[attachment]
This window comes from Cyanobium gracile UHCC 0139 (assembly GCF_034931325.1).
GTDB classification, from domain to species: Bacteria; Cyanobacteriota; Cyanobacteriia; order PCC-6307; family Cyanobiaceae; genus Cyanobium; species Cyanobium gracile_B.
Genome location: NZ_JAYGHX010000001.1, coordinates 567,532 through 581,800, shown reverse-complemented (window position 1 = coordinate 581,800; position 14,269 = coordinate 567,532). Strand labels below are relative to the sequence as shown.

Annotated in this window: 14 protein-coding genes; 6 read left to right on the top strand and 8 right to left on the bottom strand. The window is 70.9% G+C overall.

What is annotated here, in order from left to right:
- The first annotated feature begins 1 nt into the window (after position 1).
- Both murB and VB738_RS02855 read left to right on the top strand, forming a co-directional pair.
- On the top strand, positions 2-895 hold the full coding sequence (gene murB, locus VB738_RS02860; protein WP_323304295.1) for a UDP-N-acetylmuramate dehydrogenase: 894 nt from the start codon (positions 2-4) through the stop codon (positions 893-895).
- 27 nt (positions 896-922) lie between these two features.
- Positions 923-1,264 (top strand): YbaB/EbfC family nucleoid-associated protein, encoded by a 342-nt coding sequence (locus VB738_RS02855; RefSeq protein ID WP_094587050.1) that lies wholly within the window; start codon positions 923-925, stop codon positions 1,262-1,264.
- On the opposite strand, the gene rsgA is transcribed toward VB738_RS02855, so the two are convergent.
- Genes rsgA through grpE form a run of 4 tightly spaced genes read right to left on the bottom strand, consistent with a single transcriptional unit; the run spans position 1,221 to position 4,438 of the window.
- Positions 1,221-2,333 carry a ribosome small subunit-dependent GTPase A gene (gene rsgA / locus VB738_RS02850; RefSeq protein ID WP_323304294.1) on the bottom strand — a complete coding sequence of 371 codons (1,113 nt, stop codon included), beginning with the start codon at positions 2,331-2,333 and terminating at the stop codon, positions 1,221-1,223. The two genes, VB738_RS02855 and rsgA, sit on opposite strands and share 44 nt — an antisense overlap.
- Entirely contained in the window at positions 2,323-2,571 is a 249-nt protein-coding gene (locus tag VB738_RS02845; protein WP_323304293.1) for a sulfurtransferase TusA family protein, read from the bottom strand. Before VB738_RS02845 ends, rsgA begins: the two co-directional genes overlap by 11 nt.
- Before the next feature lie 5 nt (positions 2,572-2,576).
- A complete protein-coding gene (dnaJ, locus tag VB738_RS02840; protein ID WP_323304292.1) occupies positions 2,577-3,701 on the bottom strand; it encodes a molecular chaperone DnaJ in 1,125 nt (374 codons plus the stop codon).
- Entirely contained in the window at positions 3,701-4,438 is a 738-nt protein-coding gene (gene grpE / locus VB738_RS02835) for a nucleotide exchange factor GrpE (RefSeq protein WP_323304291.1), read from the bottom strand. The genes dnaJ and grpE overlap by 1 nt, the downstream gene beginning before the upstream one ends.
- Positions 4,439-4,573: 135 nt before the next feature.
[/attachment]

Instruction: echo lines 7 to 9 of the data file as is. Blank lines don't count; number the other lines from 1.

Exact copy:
- Both murB and VB738_RS02855 read left to right on the top strand, forming a co-directional pair.
- On the top strand, positions 2-895 hold the full coding sequence (gene murB, locus VB738_RS02860; protein WP_323304295.1) for a UDP-N-acetylmuramate dehydrogenase: 894 nt from the start codon (positions 2-4) through the stop codon (positions 893-895).
- 27 nt (positions 896-922) lie between these two features.